Published: 13th April 2021
New flying reptile that lived in China 160 years ago reveals the oldest opposed thumb
A team of international researchers has discovered the earliest-known example of an opposed thumb on a new tree-dwelling pterosaur species that lived in China 160 million years ago
A team of international researchers has discovered the earliest-known example of an opposed thumb on a new tree-dwelling pterosaur species that lived in China 160 million years ago. Dubbed 'Monkeydactyl', the small-bodied Darwinopteran pterosaur with an estimated wingspan of 85 cm was discovered in the Tiaojishan Formation of Liaoning, China.
The researchers from Brazil, China, UK, Denmark and Japan have described the new Jurassic pterosaur Kunpengopterus antipollicatus. The specimen was preserved with an opposed pollex (thumb) on both hands. The species name antipollicatus' means opposite thumbed' in ancient Greek, in light of the opposed thumb of the new species.
This is the first discovery of a pterosaur with an opposed thumb. It also represents the earliest record of a true opposed thumb in Earth's history. The researchers published their discovery on Tuesday in the journal Current Biology.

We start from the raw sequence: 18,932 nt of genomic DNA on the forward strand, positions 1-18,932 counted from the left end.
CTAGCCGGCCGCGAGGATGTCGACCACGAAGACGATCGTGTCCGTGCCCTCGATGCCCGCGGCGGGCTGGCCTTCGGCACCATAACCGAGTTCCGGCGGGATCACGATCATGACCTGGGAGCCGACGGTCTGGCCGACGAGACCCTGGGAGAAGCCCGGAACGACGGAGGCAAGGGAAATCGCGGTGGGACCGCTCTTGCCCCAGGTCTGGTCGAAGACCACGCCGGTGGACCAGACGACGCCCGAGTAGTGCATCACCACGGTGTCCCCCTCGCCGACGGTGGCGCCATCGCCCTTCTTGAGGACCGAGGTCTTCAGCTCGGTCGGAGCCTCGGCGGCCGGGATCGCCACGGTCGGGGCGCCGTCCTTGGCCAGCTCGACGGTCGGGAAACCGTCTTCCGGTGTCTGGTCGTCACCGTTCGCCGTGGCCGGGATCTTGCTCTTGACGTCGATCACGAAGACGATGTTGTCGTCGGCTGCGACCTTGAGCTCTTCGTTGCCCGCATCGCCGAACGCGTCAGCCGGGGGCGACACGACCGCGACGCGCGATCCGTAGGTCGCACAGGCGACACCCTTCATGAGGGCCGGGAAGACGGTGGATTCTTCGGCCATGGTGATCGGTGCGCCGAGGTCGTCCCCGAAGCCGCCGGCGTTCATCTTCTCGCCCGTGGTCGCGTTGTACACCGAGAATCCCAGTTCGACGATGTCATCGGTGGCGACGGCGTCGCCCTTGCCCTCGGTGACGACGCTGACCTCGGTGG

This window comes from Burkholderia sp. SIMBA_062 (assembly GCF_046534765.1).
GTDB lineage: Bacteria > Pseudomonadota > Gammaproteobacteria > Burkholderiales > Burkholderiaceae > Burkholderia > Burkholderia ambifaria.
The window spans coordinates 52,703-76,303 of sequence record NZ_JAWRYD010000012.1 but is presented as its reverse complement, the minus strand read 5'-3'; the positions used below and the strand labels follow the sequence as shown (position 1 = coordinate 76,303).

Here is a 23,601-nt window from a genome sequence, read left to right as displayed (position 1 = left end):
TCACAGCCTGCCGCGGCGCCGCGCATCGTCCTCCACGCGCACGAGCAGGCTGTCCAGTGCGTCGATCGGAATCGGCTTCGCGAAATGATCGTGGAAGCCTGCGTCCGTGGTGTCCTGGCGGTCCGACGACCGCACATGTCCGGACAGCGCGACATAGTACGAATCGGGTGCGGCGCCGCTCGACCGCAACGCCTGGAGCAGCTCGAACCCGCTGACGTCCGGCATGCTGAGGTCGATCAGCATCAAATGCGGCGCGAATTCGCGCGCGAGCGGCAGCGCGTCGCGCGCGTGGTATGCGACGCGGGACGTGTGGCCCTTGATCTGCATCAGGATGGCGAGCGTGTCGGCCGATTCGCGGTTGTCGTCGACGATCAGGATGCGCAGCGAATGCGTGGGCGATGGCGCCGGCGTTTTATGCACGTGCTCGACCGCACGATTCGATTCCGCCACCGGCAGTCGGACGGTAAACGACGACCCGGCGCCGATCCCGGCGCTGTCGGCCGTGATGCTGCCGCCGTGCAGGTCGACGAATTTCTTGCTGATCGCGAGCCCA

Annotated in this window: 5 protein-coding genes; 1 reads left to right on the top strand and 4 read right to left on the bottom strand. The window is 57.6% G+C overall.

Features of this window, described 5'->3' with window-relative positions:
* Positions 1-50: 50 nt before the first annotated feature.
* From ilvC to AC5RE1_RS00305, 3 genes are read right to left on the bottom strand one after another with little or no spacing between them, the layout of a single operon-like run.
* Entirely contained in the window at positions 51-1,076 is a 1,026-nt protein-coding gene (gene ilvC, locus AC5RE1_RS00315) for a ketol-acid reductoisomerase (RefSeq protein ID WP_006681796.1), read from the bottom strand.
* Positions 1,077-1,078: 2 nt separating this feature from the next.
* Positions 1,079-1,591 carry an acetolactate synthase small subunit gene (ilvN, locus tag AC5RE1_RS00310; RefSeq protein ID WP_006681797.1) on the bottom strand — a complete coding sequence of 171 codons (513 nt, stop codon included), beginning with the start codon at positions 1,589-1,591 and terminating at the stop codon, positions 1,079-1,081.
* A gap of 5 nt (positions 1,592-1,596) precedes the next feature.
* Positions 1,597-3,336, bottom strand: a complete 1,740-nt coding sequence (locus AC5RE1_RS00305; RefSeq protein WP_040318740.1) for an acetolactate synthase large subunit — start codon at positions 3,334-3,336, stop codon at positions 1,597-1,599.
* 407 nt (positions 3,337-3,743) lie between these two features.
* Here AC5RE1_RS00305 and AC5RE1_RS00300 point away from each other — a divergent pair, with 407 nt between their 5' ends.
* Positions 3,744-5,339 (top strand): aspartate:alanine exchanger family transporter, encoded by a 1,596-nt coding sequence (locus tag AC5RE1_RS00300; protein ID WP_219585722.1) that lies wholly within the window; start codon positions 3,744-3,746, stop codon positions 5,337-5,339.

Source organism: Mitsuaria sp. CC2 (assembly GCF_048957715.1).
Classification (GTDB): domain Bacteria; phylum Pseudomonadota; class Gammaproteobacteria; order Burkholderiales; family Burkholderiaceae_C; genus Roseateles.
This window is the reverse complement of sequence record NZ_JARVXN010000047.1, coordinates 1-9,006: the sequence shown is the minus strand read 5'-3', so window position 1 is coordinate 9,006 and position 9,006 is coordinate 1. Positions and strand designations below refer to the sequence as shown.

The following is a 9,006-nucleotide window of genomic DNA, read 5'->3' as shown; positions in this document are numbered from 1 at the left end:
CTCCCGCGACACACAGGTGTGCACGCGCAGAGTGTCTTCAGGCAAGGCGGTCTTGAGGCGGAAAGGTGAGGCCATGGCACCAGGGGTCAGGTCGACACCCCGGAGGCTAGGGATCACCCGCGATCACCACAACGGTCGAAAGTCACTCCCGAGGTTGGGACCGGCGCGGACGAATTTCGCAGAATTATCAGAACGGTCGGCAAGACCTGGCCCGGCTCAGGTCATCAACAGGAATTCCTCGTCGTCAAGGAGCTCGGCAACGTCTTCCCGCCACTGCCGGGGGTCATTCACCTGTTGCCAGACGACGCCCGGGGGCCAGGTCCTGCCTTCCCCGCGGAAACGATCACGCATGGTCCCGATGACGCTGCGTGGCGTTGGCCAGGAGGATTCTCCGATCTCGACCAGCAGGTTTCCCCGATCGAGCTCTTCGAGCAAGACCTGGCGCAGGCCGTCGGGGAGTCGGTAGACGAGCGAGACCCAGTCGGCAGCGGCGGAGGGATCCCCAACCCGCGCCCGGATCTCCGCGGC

"The fingers of Monkeydactyl' are tiny and partly embedded in the slab. Thanks to micro-CT scanning, we could see through the rocks, create digital models and tell how the opposed thumb articulates with the other finger bones, said Fion Waisum Ma, co-author of the study. "This is an interesting discovery.
It provides the earliest evidence of a true opposed thumb, and it is from a pterosaur - which wasn't known for having an opposed thumb, said the PhD researcher at the University of Birmingham. A true opposed pollex is mostly present in mammals (eg primates) and some tree frogs, but extremely rare among extant reptiles except for chameleons. This discovery adds to the list that Darwinopteran pterosaurs such as K antipollicatus also evolved an opposed thumb.
The research team scanned the fossil of K antipollicatus using micro-computed tomography (micro-CT), a technique making use of X-ray to image an object. By studying its forelimb morphology and musculature, they suggest that K antipollicatus could have used its hand for grasping, which is likely an adaptation for arboreal life.